The former prime minister and president of Zimbabwe, Robert Mugabe, has died aged 95 at a hospital in Singapore.
His near 40-year leadership of the former British colony was mired in accusations of human rights abuses and corruption.
In 2000, he led a campaign to evict white farmers from their land, which was given to black Zimbabweans, and led to famine.
Mugabe retained a strong grip on power, through controversial elections, until he was forced to resign in November 2017, at age 93.
Mugabe meeting then-Prime Minister Margaret Thatcher at Chequers in 1988
Current president Emmerson Mnangagwa confirmed the death, calling Mr Mugabe a "pan-Africanist who dedicated his life to the emancipation and empowerment of his people".
There has been a mixed response to the news.
The South African Government said on its official Twitter account: "We send condolences to the Government and the people of the Zimbabwe following the passing on of their founding leader and former President Robert Mugabe."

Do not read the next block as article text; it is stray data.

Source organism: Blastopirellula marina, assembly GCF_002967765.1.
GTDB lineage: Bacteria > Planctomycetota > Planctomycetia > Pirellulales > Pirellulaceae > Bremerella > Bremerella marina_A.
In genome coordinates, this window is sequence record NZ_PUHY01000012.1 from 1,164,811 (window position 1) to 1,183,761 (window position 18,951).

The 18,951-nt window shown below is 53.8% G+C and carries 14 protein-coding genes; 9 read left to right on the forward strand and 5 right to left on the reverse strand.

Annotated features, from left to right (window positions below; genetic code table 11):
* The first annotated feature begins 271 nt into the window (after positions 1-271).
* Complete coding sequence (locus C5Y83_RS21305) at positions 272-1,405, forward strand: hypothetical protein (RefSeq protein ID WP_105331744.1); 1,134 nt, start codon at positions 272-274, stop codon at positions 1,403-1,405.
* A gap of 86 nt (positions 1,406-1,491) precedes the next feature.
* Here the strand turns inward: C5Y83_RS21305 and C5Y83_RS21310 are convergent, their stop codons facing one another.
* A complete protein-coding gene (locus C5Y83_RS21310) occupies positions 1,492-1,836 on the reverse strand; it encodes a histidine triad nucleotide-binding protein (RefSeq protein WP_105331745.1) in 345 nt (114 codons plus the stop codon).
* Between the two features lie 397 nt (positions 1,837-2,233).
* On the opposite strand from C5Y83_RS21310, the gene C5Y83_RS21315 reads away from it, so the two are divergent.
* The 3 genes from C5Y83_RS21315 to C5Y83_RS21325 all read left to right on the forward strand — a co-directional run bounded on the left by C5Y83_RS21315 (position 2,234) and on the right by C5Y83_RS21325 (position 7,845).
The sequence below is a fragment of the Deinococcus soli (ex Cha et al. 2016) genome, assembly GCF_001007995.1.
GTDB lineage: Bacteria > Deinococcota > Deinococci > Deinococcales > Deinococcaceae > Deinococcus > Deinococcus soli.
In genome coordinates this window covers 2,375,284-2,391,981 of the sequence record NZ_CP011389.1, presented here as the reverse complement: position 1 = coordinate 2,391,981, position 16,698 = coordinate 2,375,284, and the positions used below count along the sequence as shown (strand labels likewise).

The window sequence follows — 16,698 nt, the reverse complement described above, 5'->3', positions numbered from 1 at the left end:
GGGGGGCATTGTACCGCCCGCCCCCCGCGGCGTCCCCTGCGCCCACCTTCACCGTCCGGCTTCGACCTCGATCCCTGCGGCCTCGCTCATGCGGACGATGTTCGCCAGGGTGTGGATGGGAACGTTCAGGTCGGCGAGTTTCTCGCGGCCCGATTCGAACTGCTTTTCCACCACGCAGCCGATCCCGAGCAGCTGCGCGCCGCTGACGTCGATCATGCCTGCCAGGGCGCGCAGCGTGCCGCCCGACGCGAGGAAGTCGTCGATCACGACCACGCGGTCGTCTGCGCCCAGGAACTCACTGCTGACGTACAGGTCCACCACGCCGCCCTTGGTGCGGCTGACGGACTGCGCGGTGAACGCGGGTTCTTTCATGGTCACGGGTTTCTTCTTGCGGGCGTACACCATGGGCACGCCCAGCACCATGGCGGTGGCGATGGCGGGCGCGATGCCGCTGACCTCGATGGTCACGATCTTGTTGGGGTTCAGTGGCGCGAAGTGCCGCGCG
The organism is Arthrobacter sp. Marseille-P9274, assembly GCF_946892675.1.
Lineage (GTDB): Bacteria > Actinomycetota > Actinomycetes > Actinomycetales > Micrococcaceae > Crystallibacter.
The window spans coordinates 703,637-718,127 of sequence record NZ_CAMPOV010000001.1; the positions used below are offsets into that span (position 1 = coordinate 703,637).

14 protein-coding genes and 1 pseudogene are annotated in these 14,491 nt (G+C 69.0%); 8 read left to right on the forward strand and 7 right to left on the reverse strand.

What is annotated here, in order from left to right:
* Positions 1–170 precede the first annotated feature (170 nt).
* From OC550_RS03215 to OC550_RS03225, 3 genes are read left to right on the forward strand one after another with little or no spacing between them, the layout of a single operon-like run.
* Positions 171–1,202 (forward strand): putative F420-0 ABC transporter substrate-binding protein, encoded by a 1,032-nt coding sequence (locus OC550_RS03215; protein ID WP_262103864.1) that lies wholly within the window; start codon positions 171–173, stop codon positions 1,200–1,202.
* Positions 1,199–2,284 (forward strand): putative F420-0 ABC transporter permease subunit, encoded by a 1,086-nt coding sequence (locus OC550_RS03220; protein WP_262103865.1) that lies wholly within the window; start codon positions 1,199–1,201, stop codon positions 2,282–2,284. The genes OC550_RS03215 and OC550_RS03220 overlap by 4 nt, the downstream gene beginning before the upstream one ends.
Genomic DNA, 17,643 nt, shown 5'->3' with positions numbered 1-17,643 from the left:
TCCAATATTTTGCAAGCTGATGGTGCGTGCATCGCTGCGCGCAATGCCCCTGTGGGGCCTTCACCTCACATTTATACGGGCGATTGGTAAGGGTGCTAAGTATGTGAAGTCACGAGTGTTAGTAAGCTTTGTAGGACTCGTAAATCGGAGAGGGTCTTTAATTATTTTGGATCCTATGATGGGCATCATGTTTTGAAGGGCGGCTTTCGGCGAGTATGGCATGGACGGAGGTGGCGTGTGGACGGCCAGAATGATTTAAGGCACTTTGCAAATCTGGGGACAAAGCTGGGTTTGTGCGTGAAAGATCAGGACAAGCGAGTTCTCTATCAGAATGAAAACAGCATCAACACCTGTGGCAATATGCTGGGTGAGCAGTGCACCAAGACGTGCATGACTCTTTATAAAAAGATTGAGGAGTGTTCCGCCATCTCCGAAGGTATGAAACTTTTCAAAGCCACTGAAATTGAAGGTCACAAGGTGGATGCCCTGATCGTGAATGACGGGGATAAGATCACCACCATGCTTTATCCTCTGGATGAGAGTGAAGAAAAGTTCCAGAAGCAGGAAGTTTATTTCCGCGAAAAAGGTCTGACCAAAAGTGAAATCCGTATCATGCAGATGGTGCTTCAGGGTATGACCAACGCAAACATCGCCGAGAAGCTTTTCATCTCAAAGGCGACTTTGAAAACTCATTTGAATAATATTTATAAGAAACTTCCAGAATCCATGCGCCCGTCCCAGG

However, Labour MP Kate Hoey, who is the chair of Westminster's all-party parliamentary group on Zimbabwe branded Mugabe a "brutal dictator".
She tweeted: "Mugabe brought independence to Zimbabwe and then killed in the Gukurahundi-up to 80,000 of his own citizens in Matabeleland and brought his country to its knees economically. A hero to a brutal dictator."
Prominent Zimbabwean activist Evan Mawarire, who challenged the rule of Mugabe's government, appeared to welcome news of his passing.
"In 2016 Mugabe threatened to have me killed - my response - 'There are many things you have the power to do to us Mr President, but there are 2 things you have no power to stop. You cannot stop your sun from setting & you cannot stop mine from rising'.
"Your sun has set Robert. Goodbye."